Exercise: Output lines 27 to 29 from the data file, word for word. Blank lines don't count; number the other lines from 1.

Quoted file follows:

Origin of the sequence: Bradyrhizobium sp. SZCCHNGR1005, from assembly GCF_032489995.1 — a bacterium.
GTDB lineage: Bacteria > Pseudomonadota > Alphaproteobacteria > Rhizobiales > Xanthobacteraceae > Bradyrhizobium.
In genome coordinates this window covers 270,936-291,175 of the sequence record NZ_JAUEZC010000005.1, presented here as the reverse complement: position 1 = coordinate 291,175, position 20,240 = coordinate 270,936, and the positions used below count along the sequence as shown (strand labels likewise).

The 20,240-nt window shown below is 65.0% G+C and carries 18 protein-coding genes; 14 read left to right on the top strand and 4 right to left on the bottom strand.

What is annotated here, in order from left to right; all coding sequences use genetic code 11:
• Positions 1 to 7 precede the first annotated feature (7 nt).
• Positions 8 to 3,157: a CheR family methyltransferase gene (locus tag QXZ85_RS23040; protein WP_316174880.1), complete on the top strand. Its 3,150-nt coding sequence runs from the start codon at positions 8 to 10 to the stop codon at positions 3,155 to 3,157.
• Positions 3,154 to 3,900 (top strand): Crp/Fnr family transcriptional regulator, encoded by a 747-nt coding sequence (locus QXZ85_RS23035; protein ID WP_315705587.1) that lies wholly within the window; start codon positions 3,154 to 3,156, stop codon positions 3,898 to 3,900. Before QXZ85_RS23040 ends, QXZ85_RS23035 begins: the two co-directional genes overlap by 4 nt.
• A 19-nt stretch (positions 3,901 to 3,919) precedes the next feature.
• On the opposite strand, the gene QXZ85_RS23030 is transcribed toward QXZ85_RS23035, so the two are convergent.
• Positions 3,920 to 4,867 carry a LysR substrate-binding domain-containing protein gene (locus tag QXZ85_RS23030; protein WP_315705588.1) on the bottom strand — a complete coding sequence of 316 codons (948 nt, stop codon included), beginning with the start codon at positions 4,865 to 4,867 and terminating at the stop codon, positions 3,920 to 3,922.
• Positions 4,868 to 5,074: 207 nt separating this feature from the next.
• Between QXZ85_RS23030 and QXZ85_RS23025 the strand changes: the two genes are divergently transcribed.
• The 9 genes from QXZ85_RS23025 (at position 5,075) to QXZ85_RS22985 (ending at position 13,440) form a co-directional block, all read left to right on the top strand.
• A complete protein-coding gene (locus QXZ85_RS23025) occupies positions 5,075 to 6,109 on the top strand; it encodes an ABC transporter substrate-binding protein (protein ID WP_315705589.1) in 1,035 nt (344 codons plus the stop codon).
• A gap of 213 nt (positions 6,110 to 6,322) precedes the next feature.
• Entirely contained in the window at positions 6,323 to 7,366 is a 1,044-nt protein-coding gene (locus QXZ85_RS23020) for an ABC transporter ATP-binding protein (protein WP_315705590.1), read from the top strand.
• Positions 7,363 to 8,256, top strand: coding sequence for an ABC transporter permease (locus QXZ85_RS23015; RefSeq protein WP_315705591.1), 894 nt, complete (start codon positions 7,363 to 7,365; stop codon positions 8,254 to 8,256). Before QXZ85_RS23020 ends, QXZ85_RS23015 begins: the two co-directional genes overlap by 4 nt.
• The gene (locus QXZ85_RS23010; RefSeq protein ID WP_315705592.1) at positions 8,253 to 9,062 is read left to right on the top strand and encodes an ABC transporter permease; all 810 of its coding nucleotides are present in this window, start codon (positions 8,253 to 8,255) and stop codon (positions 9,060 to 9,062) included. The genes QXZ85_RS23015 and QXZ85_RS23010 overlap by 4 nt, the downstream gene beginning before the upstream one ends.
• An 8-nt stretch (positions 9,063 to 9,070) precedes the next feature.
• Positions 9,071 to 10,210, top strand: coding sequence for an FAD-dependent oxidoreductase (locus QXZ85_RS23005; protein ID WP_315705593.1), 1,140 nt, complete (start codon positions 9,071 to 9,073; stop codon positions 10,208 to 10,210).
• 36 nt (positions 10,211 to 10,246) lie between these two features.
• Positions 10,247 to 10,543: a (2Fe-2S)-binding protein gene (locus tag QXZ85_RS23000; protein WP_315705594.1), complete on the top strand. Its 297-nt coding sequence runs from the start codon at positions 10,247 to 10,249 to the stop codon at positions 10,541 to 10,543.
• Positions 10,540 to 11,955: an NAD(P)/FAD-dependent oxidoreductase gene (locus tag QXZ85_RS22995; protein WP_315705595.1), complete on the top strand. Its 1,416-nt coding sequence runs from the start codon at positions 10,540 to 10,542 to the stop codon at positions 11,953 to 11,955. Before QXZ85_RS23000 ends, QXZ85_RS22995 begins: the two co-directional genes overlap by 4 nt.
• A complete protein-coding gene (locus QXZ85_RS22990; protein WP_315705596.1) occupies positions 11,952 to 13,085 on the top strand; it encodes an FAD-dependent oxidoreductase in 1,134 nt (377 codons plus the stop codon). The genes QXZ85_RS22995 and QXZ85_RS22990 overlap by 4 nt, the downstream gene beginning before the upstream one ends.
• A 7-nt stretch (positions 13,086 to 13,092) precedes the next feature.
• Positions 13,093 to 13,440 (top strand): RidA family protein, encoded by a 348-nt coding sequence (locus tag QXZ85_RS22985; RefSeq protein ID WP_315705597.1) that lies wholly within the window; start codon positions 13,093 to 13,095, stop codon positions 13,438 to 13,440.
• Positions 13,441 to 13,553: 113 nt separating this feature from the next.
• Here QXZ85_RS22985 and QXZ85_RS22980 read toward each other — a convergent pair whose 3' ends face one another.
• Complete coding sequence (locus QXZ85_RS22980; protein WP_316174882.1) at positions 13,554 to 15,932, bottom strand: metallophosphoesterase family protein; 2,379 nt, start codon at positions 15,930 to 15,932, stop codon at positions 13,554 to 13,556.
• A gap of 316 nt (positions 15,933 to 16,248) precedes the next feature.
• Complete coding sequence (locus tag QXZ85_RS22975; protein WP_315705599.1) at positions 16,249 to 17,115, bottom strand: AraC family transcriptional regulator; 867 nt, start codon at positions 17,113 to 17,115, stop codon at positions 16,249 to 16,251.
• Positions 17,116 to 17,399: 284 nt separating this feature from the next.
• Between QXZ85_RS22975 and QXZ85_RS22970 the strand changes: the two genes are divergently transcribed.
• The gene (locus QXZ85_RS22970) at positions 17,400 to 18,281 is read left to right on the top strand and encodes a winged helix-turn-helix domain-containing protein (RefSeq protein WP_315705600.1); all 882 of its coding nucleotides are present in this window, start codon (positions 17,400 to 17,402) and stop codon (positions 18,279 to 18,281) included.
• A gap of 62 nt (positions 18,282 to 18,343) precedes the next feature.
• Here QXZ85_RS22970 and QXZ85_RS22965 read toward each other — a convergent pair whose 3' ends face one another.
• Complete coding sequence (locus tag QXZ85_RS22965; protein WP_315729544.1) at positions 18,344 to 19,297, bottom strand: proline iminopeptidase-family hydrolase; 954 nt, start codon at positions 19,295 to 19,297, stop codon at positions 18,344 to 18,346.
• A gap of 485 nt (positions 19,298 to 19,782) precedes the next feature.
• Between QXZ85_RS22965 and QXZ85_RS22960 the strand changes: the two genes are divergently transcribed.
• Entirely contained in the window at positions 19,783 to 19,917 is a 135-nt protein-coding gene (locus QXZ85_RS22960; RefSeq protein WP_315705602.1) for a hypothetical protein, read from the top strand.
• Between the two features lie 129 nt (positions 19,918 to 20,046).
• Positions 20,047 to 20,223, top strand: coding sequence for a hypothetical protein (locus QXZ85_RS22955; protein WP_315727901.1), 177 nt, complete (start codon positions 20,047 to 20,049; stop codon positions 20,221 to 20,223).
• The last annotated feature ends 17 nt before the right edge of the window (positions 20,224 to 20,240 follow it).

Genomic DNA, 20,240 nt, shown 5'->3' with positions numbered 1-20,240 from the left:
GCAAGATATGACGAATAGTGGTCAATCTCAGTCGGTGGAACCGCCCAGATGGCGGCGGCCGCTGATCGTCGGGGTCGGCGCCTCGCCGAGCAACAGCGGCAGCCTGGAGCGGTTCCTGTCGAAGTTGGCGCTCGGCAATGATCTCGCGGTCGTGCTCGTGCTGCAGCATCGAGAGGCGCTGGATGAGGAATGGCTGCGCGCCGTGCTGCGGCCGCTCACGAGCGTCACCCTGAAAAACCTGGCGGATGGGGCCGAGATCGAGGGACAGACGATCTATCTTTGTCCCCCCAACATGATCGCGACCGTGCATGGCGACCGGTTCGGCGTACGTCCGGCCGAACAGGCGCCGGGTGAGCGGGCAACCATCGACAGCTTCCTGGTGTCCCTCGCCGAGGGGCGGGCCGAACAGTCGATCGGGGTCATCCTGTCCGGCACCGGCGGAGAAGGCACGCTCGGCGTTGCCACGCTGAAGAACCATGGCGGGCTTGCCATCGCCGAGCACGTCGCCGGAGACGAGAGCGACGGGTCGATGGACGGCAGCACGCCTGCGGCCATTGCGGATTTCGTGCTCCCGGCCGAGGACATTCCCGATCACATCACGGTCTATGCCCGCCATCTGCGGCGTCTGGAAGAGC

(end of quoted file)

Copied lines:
• Positions 13,093 to 13,440 (top strand): RidA family protein, encoded by a 348-nt coding sequence (locus tag QXZ85_RS22985; RefSeq protein ID WP_315705597.1) that lies wholly within the window; start codon positions 13,093 to 13,095, stop codon positions 13,438 to 13,440.
• Positions 13,441 to 13,553: 113 nt separating this feature from the next.
• Here QXZ85_RS22985 and QXZ85_RS22980 read toward each other — a convergent pair whose 3' ends face one another.